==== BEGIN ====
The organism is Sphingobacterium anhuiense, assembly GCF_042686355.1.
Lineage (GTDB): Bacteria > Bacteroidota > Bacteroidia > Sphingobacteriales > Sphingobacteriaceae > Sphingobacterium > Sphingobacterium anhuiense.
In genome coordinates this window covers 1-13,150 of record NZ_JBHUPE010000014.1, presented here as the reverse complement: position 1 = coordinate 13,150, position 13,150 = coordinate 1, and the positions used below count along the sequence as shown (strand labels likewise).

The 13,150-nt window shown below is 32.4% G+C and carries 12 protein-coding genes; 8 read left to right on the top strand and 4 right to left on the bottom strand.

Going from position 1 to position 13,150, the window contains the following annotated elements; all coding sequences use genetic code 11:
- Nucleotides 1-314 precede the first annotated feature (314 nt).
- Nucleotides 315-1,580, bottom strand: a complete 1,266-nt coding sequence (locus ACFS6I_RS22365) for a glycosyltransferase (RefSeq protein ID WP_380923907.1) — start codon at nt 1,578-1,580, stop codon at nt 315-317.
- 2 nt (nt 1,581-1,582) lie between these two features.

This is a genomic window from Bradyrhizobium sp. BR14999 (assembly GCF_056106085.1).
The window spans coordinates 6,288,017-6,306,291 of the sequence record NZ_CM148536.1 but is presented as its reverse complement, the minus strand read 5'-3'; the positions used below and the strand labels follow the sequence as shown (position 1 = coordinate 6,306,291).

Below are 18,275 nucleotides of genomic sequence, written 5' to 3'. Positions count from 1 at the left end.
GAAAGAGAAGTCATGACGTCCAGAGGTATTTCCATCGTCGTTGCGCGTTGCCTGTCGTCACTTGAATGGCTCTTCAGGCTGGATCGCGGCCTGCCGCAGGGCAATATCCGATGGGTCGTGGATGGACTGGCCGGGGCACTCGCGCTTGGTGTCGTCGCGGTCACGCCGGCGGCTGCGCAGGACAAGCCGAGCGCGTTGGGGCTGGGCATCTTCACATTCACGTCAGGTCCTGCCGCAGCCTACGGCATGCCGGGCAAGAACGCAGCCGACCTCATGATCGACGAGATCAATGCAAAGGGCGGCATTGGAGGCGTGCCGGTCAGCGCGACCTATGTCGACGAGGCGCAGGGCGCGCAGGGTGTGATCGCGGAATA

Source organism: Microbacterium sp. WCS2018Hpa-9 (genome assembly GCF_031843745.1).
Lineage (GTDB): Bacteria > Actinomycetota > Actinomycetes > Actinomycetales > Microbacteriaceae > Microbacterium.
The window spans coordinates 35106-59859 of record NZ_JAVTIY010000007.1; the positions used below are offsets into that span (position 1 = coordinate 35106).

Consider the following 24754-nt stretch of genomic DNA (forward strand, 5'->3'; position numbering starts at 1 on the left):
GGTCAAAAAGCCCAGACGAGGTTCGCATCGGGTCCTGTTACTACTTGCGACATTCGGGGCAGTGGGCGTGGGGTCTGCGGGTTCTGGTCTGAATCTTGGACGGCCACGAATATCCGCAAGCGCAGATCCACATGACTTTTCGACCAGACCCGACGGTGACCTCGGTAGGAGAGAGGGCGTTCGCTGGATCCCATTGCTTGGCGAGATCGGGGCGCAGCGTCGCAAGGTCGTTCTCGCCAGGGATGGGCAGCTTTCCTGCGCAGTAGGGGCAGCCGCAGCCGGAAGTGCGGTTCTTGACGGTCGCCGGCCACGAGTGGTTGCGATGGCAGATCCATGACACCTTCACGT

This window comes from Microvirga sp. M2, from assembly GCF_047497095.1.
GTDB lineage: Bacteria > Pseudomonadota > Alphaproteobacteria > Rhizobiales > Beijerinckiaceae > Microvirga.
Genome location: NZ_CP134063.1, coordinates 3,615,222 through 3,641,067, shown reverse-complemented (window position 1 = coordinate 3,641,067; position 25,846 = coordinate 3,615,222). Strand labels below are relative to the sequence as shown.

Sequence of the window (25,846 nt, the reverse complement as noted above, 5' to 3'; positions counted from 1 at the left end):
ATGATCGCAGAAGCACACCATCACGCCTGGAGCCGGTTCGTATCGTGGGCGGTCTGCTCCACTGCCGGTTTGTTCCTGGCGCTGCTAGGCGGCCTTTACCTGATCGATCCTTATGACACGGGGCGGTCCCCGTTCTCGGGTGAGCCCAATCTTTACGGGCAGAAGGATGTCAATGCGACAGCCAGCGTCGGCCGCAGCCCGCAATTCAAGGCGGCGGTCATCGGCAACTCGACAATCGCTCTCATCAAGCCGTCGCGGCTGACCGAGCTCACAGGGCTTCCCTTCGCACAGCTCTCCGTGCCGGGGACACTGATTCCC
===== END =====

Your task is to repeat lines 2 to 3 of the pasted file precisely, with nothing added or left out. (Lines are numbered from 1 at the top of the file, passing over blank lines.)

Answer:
Lineage (GTDB): Bacteria > Bacteroidota > Bacteroidia > Sphingobacteriales > Sphingobacteriaceae > Sphingobacterium > Sphingobacterium anhuiense.
In genome coordinates this window covers 1-13,150 of record NZ_JBHUPE010000014.1, presented here as the reverse complement: position 1 = coordinate 13,150, position 13,150 = coordinate 1, and the positions used below count along the sequence as shown (strand labels likewise).